5 WTF Times People Had No Clue How Women's Bodies Work

The people in charge have absolutely no idea what they're doing.
5 WTF Times People Had No Clue How Women's Bodies Work

It's something of an understatement to say that the people in charge have absolutely no idea what they're doing. Especially when it comes to making important decisions about women's bodies, because as the record shows time and time again, many of them have evidently never even met a woman before. Even if they happen to be women. For example ...

Rep. Jodie Laubenberg Confuses Forensics With Abortions

In 2013, Rep. Jodie Laubenberg of Texas was outlining a proposal to restrict abortion rights when another representative suggested an amendment which exempted victims of rape and incest from the measures. Laubenberg responded by saying that this wasn't necessary because the rape kits that'd be administered to these individuals (for the purposes of gathering evidence of sexual assault) were, unbeknownst to everyone, pulling double duty as vagina valets.

"In the emergency room they have what's called rape kits where a woman can get cleaned out, basically like a D and C ."

Laubenberg then compared the kit -- which, again, is used to help catch rapists -- to an abortion, which handily illustrates her convictions both to her faith and to being an abysmal human being. In the aftermath of her gaffe, she clarified her remarks by saying that duh, rape kits don't work that way and aren't equivalent to abortions, and that she only said they were because she was feeling rushed by her opponent. It's a bold strategy, admitting you're an idiot to throw off accusations that you're a different type of idiot. Let's see whether it paid off.

Oh, she subsequently refused to allow discussion of any more amendments to her bill, which wound up passing and causing misery to untold numbers of women. On the plus side, it's going to be hard to top this level of idiocy.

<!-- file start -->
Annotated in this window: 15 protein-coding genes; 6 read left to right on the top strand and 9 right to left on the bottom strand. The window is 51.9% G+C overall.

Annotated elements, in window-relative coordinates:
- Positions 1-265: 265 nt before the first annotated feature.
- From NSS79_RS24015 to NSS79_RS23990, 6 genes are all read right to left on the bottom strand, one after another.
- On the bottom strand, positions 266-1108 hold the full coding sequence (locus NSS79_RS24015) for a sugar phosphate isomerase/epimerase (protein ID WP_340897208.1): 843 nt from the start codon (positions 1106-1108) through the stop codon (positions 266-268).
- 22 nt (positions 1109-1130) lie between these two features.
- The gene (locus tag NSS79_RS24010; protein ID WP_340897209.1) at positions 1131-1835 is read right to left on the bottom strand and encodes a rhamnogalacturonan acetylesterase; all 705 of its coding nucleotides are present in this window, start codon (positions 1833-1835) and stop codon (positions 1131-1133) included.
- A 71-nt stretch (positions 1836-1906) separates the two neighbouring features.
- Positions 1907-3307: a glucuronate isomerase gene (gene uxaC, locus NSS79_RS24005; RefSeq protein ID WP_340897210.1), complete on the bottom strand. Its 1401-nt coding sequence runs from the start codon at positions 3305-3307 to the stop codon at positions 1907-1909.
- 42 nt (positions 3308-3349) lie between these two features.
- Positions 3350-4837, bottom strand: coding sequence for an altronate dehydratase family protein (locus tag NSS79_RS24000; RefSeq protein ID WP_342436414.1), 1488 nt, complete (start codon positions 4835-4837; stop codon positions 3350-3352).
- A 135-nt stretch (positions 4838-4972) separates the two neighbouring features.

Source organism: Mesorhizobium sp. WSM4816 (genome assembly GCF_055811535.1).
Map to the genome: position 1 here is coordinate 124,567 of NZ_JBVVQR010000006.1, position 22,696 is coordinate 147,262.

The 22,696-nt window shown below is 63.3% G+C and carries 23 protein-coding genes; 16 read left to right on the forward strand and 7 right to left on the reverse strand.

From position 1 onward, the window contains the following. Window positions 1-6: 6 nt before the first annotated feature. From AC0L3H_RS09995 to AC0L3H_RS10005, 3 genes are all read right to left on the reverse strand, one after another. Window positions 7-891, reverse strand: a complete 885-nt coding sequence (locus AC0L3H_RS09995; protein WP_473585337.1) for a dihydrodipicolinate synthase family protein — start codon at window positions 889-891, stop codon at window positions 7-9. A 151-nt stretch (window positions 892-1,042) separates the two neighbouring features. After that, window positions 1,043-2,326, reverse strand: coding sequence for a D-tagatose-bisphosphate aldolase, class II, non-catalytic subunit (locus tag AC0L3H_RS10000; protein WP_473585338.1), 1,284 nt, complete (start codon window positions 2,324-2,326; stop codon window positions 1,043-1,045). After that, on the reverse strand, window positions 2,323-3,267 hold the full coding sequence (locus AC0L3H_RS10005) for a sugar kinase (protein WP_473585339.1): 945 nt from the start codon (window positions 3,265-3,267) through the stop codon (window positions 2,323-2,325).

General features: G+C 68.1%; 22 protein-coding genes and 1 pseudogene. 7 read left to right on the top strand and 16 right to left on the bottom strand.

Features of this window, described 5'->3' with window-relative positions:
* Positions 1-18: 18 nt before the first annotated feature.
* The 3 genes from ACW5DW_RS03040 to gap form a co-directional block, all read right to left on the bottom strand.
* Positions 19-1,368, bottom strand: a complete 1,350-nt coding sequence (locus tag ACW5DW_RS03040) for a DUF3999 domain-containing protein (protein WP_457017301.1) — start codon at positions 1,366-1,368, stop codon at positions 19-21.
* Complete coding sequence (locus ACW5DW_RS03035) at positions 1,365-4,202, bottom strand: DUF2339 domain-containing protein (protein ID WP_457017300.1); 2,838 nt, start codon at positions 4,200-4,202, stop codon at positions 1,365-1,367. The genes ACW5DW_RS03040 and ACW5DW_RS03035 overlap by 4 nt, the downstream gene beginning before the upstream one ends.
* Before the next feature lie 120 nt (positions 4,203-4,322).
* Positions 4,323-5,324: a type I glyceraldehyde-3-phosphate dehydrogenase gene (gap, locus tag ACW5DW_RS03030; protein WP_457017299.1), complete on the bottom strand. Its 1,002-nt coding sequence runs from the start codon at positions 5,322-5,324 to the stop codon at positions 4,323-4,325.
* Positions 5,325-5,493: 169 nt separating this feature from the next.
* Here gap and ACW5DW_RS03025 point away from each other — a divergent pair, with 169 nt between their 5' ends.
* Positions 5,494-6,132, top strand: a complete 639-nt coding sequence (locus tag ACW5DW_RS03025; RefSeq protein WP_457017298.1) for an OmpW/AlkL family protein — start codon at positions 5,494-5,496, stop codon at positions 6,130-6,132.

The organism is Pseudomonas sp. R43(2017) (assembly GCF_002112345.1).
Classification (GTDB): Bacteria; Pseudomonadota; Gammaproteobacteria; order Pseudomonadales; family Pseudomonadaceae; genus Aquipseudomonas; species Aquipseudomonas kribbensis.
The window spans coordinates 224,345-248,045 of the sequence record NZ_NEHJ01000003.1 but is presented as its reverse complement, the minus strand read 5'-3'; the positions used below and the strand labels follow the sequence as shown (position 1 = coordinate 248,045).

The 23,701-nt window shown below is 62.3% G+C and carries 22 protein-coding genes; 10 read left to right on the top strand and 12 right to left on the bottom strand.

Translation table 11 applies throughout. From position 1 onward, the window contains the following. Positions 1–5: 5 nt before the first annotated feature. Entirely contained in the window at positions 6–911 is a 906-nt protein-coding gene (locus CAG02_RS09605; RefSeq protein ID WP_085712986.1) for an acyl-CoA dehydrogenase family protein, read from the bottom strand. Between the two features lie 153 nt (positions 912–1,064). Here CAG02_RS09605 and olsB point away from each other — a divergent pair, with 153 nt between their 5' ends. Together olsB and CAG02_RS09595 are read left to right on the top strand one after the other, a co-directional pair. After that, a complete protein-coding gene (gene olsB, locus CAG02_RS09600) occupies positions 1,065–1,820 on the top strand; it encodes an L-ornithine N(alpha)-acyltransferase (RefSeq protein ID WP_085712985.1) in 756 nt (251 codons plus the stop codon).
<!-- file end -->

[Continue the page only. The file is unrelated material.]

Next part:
Rep. Vito Barbieri Asked If Women Could Swallow A Camera For A Gynecological Exam, Because He Doesn't Understand Anatomy

Alright, then.

Related: 5 Craziest Ways Men Have Censored Female Sexuality

Rep. Henry Aldridge Had A Rape Checklist

Back in 1995, Henry Aldridge was in a committee hearing about whether to eliminate funding for abortion programs (a hearing that still continues to this day and will forever), when he unveiled that he'd cracked the code of rape legitimacy. But ... how? Ask the victim? Ask the police? No and no. He'd made a checklist.

"The facts show that people who are raped -- who are truly raped -- the juices don't flow, the body functions don't work and they don't get pregnant. Medical authorities agree that this is a rarity, if ever."

Wow, that's an extensive checklist, and thank you for your follow-up comments (made after everyone lost their minds) about how anyone who gets pregnant as a result of rape must've shown "a little cooperation." Please tell us more, including how you arrived at these conclusions, considering that medical authorities sure as heck don't agree with you. Wait, he's dead. (Oh no?) In that case, we'd like to field that question to Todd Akin, he of the infamous "If it's a legitimate rape, the female body has ways to try to shut that whole thing down."

5 WTF Times People Had No Clue How Women's Bodies Work
Whitney Curtis/Getty Images
Which, in the age of the 15-second internet fact-check, is only marginally better than advising women to prevent unwanted pregnancy with stork repellent.

Behold, our lawmakers.

Related: 5 Insane Things Comic Books Believe Women's Bodies Can Do

Women Couldn't Ski Jump In The Olympics Because Organizers Were Worried Their Uteruses Would Fall Out